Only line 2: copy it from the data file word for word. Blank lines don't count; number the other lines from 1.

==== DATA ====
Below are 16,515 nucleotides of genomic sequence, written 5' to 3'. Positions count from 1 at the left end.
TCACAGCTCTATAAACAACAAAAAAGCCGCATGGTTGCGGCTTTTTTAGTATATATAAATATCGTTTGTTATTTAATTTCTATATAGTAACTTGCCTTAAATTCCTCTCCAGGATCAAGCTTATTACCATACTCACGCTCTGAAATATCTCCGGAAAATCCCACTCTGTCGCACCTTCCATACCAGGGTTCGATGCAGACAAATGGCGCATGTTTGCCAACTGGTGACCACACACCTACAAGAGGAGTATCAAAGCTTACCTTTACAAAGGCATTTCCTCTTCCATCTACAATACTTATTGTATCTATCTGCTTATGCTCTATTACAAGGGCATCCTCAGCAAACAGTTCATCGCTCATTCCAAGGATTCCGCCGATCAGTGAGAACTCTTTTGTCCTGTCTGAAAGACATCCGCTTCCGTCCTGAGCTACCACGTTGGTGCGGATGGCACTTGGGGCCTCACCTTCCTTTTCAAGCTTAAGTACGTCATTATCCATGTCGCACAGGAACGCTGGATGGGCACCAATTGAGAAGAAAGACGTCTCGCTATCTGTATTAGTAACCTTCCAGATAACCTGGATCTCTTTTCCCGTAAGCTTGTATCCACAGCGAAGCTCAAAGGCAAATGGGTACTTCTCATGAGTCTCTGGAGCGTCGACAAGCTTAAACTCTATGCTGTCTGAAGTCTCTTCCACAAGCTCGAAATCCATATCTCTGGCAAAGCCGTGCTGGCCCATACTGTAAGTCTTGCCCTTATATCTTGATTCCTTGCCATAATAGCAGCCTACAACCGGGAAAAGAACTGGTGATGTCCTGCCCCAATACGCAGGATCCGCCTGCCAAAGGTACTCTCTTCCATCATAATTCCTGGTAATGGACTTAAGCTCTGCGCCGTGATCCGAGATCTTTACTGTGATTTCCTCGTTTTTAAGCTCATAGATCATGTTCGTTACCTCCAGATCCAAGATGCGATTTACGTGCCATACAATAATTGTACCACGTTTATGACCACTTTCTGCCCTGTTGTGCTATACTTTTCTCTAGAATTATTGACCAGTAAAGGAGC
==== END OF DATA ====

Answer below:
TCACAGCTCTATAAACAACAAAAAAGCCGCATGGTTGCGGCTTTTTTAGTATATATAAATATCGTTTGTTATTTAATTTCTATATAGTAACTTGCCTTAAATTCCTCTCCAGGATCAAGCTTATTACCATACTCACGCTCTGAAATATCTCCGGAAAATCCCACTCTGTCGCACCTTCCATACCAGGGTTCGATGCAGACAAATGGCGCATGTTTGCCAACTGGTGACCACACACCTACAAGAGGAGTATCAAAGCTTACCTTTACAAAGGCATTTCCTCTTCCATCTACAATACTTATTGTATCTATCTGCTTATGCTCTATTACAAGGGCATCCTCAGCAAACAGTTCATCGCTCATTCCAAGGATTCCGCCGATCAGTGAGAACTCTTTTGTCCTGTCTGAAAGACATCCGCTTCCGTCCTGAGCTACCACGTTGGTGCGGATGGCACTTGGGGCCTCACCTTCCTTTTCAAGCTTAAGTACGTCATTATCCATGTCGCACAGGAACGCTGGATGGGCACCAATTGAGAAGAAAGACGTCTCGCTATCTGTATTAGTAACCTTCCAGATAACCTGGATCTCTTTTCCCGTAAGCTTGTATCCACAGCGAAGCTCAAAGGCAAATGGGTACTTCTCATGAGTCTCTGGAGCGTCGACAAGCTTAAACTCTATGCTGTCTGAAGTCTCTTCCACAAGCTCGAAATCCATATCTCTGGCAAAGCCGTGCTGGCCCATACTGTAAGTCTTGCCCTTATATCTTGATTCCTTGCCATAATAGCAGCCTACAACCGGGAAAAGAACTGGTGATGTCCTGCCCCAATACGCAGGATCCGCCTGCCAAAGGTACTCTCTTCCATCATAATTCCTGGTAATGGACTTAAGCTCTGCGCCGTGATCCGAGATCTTTACTGTGATTTCCTCGTTTTTAAGCTCATAGATCATGTTCGTTACCTCCAGATCCAAGATGCGATTTACGTGCCATACAATAATTGTACCACGTTTATGACCACTTTCTGCCCTGTTGTGCTATACTTTTCTCTAGAATTATTGACCAGTAAAGGAGC